Southeast
The health of the Everglades depends on restoration of the "river of grass," but outside scientists are worried that climate-change impacts are not being taken into account by those working on restoration/NPS file

FL - National Academy Of Sciences Remains Concerned Over Everglades Restoration

While much has been accomplished with restoration of the Everglades, and billions of dollars of more funding are being lined up, the National Academy of Sciences continues to have concerns over the lack of climate-change planning being factored into what is viewed as the world model for large-scale ecosystem restoration.

"The one near certainty regarding Florida climate change is that temperature and sea level will continue to rise. Increases in sea level will alter the salinity and habitats in coastal and near coastal regions, and increases in air temperature will drive increases in evapotranspiration and decreases in runoff, unless compensatory changes in precipitation occur," reads an opening page of the 265-page 9th biennial review of Progress Towards Restoring the Everglades.

"However, changes in precipitation and resulting discharge will remain uncertain and highly variable during [Comprehensive Everglades Restoration Plan] planning and implementation. Progress is under way to increase the rigor in which sea-level-rise scenarios are considered in CERP project planning (e.g., coastal wetland and estuarine salinity changes), but analytical capabilities are limited by the tools presently available," it continues. "In contrast, minimal progress is being made in the use of precipitation and temperature scenarios in project planning. No clear signal of the direction of change is not equivalent to an expectation of no change."

It’s been more than two decades since Congress passed the Comprehensive Everglades Restoration Plan, which has been viewed as a groundbreaking law aimed at restoring America’s Everglades after decades of destruction. The project is seen as a way to restore, preserve, and protect the South Florida ecosystem while providing for other water-related needs of the region, including water supply and flood control.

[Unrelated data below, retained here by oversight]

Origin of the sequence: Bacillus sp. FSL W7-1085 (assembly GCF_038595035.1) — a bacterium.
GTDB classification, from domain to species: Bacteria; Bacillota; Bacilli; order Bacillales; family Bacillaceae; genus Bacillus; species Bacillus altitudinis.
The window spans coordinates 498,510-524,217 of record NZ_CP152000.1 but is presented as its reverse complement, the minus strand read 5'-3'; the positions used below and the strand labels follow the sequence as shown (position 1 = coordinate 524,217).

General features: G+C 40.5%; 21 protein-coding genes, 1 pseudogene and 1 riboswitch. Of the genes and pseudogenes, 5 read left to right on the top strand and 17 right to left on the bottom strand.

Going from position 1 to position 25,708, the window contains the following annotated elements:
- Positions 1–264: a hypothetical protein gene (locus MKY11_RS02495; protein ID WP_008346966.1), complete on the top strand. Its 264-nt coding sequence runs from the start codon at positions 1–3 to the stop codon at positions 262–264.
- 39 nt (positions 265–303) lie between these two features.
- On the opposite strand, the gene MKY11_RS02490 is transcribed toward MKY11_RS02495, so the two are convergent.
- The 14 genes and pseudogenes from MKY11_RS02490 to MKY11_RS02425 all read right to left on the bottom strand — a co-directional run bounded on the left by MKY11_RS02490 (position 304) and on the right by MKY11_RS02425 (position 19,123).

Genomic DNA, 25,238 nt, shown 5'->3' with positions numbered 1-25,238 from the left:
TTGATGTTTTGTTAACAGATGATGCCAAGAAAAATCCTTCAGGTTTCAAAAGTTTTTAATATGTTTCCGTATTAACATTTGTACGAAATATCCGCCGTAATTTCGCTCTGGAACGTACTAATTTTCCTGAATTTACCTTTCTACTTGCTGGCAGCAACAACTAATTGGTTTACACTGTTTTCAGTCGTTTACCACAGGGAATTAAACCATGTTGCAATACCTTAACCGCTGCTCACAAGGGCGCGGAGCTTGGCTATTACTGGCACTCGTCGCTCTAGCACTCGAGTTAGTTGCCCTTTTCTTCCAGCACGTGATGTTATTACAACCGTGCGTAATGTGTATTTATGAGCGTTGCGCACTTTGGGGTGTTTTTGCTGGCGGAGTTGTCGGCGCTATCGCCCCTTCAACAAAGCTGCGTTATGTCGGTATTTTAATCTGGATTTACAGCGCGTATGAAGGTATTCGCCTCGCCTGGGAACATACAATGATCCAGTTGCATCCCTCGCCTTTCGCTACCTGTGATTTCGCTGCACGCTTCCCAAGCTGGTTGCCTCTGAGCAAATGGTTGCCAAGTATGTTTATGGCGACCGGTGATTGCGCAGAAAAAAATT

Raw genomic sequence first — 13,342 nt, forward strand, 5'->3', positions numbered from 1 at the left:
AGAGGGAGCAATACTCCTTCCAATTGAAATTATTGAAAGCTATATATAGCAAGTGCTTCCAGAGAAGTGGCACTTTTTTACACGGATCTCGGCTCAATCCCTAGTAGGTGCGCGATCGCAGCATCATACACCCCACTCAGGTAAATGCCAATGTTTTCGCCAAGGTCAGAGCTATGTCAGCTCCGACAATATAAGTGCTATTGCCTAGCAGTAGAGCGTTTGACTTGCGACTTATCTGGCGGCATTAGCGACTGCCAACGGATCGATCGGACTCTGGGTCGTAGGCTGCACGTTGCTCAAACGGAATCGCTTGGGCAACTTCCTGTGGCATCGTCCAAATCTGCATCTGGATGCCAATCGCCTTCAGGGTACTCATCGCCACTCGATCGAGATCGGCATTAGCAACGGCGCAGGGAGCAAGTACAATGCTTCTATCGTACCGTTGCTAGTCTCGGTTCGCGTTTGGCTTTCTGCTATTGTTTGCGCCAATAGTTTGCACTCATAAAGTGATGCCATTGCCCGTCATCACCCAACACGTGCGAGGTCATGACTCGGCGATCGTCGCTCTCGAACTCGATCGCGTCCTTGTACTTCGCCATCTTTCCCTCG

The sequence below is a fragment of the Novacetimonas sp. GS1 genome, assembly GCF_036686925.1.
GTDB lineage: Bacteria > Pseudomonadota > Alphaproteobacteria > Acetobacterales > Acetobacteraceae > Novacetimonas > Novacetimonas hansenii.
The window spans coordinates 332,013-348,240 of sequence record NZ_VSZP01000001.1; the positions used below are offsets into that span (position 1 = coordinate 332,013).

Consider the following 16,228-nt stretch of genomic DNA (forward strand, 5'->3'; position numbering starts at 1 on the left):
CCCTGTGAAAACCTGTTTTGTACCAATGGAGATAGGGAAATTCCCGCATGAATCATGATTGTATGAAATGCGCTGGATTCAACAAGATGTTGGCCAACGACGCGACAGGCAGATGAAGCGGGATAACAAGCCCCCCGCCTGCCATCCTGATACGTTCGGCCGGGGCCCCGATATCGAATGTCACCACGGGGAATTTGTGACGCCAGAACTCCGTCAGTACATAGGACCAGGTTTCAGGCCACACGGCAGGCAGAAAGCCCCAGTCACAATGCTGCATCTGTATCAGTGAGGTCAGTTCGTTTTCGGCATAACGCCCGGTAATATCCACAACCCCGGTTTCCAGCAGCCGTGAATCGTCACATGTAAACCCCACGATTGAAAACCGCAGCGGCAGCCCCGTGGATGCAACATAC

The Everglades wetlands span nearly 3 million acres, and within that are the 1.5 million acres of Everglades National Park and its 1.3-million-acre Marjory Stoneman Douglas Wilderness, the largest wilderness area east of the Rockies. But the landscape has been under siege almost since the first developers and large-scale farm operations reached South Florida, and brought with them plans to divert or dam the water that flows south from Lake Okeechobee to Florida Bay. All those efforts down through the decades altered the Everglades by changing its natural processes.

The CERP has called for surface water storage reservoirs and aquifer storage and recovery projects to potentially remove 240 miles of canals and levees to "restore the historic overland sheetflow (of water) through the Everglades wetlands." As envisioned, the restoration is not entirely wildlife-related. Rather, it's an ecosystem-wide endeavor that will benefit not only alligators, crocodiles, snakes, birds, fish and vegetation, but also South Florida's human populations.

Under the ongoing restoration plan that involves federal, state, tribal, and local stakeholders, sections of the Tamiami Trail have been raised to allow flows of water to continue south through Big Cypress National Preserve and the neighboring national park and into Florida Bay, and there have been other projects to better improve water flows south from Lake Okeechobee and to conserve water.

But at the same time, the present concerns being voiced by NAS are nearly identical to the ones it raised four years ago.

Read more.